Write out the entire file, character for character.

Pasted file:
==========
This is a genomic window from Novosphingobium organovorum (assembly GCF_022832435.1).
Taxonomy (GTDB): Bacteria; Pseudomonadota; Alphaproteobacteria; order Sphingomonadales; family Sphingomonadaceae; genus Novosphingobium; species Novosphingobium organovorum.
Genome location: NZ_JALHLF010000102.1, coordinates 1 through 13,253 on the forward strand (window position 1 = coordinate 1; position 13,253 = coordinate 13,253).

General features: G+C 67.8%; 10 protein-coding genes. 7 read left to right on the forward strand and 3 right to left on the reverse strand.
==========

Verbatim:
This is a genomic window from Novosphingobium organovorum (assembly GCF_022832435.1).
Taxonomy (GTDB): Bacteria; Pseudomonadota; Alphaproteobacteria; order Sphingomonadales; family Sphingomonadaceae; genus Novosphingobium; species Novosphingobium organovorum.
Genome location: NZ_JALHLF010000102.1, coordinates 1 through 13,253 on the forward strand (window position 1 = coordinate 1; position 13,253 = coordinate 13,253).

General features: G+C 67.8%; 10 protein-coding genes. 7 read left to right on the forward strand and 3 right to left on the reverse strand.